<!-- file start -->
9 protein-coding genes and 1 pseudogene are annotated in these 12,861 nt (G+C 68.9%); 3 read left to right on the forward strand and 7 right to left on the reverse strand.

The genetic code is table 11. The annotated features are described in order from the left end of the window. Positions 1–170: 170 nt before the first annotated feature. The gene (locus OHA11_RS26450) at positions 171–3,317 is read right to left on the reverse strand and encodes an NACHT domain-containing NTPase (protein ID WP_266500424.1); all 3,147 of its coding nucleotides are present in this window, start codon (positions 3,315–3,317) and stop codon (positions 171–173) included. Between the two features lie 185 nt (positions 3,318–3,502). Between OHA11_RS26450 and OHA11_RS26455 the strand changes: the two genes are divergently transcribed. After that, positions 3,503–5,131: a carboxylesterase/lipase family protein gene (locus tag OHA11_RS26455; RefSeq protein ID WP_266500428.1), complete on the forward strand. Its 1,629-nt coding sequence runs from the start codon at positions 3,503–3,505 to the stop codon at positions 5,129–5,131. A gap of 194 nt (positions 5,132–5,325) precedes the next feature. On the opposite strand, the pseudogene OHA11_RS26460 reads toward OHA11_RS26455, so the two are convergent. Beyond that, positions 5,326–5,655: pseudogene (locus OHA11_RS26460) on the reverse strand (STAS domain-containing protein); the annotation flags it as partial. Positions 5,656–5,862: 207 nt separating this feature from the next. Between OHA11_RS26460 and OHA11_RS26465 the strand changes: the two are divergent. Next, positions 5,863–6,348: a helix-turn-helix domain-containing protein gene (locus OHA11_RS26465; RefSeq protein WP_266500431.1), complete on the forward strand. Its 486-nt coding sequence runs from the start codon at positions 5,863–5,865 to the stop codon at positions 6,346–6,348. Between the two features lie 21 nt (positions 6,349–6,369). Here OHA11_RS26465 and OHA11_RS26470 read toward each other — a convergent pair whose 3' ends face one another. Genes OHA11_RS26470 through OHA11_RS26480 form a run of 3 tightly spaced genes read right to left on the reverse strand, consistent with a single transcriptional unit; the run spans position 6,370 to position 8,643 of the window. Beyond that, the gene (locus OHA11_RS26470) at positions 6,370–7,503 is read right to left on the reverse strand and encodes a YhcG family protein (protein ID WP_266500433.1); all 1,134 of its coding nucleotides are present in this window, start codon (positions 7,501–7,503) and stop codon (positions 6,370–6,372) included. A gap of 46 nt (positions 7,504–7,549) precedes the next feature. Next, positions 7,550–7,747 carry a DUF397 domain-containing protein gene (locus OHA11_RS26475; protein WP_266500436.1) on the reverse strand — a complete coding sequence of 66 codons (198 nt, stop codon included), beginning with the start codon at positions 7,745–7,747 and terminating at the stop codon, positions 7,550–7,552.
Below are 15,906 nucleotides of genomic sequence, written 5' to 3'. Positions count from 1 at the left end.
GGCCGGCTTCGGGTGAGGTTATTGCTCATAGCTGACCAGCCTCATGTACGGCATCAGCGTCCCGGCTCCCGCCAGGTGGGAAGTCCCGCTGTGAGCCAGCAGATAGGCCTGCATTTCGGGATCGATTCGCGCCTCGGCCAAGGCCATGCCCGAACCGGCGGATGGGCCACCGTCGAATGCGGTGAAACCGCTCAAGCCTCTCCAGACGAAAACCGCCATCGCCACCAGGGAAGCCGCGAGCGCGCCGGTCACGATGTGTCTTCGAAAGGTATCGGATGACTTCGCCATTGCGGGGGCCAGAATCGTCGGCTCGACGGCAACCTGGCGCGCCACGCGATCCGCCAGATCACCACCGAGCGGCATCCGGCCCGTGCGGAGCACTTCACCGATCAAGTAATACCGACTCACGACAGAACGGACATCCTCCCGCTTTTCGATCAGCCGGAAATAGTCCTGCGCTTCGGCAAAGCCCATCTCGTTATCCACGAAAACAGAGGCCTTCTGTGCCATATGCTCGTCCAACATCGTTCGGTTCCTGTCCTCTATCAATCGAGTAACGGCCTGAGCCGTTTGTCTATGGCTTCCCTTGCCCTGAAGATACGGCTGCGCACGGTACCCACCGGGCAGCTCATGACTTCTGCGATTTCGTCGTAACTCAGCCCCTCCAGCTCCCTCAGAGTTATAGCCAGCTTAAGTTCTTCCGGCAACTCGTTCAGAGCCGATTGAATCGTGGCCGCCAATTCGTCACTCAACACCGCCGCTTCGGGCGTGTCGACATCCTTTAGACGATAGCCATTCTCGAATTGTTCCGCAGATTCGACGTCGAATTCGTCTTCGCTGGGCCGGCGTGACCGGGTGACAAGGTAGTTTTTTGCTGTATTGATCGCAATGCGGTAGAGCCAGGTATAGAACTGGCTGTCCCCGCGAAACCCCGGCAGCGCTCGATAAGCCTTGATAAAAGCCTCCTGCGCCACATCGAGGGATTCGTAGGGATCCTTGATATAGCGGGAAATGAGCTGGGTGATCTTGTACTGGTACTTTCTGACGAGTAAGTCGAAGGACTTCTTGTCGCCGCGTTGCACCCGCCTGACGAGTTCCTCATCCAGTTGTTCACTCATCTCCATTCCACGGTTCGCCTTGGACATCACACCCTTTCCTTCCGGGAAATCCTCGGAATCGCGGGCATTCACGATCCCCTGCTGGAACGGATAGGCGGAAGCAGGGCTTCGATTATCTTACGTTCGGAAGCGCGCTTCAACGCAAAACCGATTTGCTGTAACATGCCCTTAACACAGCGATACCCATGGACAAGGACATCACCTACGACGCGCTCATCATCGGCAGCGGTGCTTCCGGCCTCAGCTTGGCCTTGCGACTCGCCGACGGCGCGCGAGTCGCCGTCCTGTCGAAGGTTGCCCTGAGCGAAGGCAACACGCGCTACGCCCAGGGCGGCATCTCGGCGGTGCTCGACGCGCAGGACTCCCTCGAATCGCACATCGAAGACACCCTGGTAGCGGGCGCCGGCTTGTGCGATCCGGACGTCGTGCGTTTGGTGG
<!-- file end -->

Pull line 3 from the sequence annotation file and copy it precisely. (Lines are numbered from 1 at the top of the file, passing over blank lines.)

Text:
Below are 15,906 nucleotides of genomic sequence, written 5' to 3'. Positions count from 1 at the left end.